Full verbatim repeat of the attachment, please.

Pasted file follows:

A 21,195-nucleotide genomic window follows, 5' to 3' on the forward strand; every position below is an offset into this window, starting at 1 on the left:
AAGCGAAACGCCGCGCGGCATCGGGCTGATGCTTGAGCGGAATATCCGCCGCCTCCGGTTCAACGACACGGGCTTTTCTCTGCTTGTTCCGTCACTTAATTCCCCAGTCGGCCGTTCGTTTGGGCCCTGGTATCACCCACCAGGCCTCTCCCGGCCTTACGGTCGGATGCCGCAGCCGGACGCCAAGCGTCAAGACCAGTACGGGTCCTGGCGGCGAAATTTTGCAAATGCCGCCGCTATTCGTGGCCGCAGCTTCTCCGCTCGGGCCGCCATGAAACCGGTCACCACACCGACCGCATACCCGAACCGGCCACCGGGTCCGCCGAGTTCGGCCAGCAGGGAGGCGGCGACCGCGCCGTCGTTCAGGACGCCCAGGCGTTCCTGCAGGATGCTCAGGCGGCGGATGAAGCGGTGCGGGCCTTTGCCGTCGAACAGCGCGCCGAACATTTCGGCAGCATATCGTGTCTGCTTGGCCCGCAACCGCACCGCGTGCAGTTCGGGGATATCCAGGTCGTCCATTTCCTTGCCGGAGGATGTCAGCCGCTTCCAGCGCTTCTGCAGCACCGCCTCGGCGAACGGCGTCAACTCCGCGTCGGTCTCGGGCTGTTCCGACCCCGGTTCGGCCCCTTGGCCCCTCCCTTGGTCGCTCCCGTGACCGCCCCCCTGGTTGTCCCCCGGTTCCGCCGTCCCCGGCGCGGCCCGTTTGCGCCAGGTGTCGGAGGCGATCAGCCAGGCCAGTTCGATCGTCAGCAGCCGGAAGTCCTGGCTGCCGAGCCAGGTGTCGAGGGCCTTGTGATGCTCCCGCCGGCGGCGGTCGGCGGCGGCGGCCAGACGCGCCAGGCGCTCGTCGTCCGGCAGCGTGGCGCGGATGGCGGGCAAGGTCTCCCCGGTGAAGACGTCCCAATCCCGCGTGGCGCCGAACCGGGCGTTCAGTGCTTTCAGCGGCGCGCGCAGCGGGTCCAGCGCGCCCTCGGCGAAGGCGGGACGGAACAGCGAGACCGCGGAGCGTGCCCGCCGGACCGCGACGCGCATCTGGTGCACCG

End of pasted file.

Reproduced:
A 21,195-nucleotide genomic window follows, 5' to 3' on the forward strand; every position below is an offset into this window, starting at 1 on the left:
AAGCGAAACGCCGCGCGGCATCGGGCTGATGCTTGAGCGGAATATCCGCCGCCTCCGGTTCAACGACACGGGCTTTTCTCTGCTTGTTCCGTCACTTAATTCCCCAGTCGGCCGTTCGTTTGGGCCCTGGTATCACCCACCAGGCCTCTCCCGGCCTTACGGTCGGATGCCGCAGCCGGACGCCAAGCGTCAAGACCAGTACGGGTCCTGGCGGCGAAATTTTGCAAATGCCGCCGCTATTCGTGGCCGCAGCTTCTCCGCTCGGGCCGCCATGAAACCGGTCACCACACCGACCGCATACCCGAACCGGCCACCGGGTCCGCCGAGTTCGGCCAGCAGGGAGGCGGCGACCGCGCCGTCGTTCAGGACGCCCAGGCGTTCCTGCAGGATGCTCAGGCGGCGGATGAAGCGGTGCGGGCCTTTGCCGTCGAACAGCGCGCCGAACATTTCGGCAGCATATCGTGTCTGCTTGGCCCGCAACCGCACCGCGTGCAGTTCGGGGATATCCAGGTCGTCCATTTCCTTGCCGGAGGATGTCAGCCGCTTCCAGCGCTTCTGCAGCACCGCCTCGGCGAACGGCGTCAACTCCGCGTCGGTCTCGGGCTGTTCCGACCCCGGTTCGGCCCCTTGGCCCCTCCCTTGGTCGCTCCCGTGACCGCCCCCCTGGTTGTCCCCCGGTTCCGCCGTCCCCGGCGCGGCCCGTTTGCGCCAGGTGTCGGAGGCGATCAGCCAGGCCAGTTCGATCGTCAGCAGCCGGAAGTCCTGGCTGCCGAGCCAGGTGTCGAGGGCCTTGTGATGCTCCCGCCGGCGGCGGTCGGCGGCGGCGGCCAGACGCGCCAGGCGCTCGTCGTCCGGCAGCGTGGCGCGGATGGCGGGCAAGGTCTCCCCGGTGAAGACGTCCCAATCCCGCGTGGCGCCGAACCGGGCGTTCAGTGCTTTCAGCGGCGCGCGCAGCGGGTCCAGCGCGCCCTCGGCGAAGGCGGGACGGAACAGCGAGACCGCGGAGCGTGCCCGCCGGACCGCGACGCGCATCTGGTGCACCG